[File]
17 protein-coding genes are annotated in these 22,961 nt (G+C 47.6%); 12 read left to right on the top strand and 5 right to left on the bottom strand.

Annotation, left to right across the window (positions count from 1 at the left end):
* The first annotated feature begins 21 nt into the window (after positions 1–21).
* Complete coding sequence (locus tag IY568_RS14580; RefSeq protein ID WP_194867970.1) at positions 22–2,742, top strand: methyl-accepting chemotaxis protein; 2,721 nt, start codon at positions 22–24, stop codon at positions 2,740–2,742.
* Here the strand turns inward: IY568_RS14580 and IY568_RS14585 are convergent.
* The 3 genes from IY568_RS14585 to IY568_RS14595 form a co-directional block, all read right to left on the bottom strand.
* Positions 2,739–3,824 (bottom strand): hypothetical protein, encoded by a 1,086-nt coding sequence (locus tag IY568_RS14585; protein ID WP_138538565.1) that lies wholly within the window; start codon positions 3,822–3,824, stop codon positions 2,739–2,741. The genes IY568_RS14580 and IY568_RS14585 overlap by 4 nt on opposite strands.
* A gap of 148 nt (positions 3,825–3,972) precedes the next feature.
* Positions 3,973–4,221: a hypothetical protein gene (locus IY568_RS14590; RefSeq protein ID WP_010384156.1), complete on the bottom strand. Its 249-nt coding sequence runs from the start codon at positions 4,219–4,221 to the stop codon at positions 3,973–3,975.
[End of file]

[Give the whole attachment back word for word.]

17 protein-coding genes are annotated in these 22,961 nt (G+C 47.6%); 12 read left to right on the top strand and 5 right to left on the bottom strand.

Annotation, left to right across the window (positions count from 1 at the left end):
* The first annotated feature begins 21 nt into the window (after positions 1–21).
* Complete coding sequence (locus tag IY568_RS14580; RefSeq protein ID WP_194867970.1) at positions 22–2,742, top strand: methyl-accepting chemotaxis protein; 2,721 nt, start codon at positions 22–24, stop codon at positions 2,740–2,742.
* Here the strand turns inward: IY568_RS14580 and IY568_RS14585 are convergent.
* The 3 genes from IY568_RS14585 to IY568_RS14595 form a co-directional block, all read right to left on the bottom strand.
* Positions 2,739–3,824 (bottom strand): hypothetical protein, encoded by a 1,086-nt coding sequence (locus tag IY568_RS14585; protein ID WP_138538565.1) that lies wholly within the window; start codon positions 3,822–3,824, stop codon positions 2,739–2,741. The genes IY568_RS14580 and IY568_RS14585 overlap by 4 nt on opposite strands.
* A gap of 148 nt (positions 3,825–3,972) precedes the next feature.
* Positions 3,973–4,221: a hypothetical protein gene (locus IY568_RS14590; RefSeq protein ID WP_010384156.1), complete on the bottom strand. Its 249-nt coding sequence runs from the start codon at positions 4,219–4,221 to the stop codon at positions 3,973–3,975.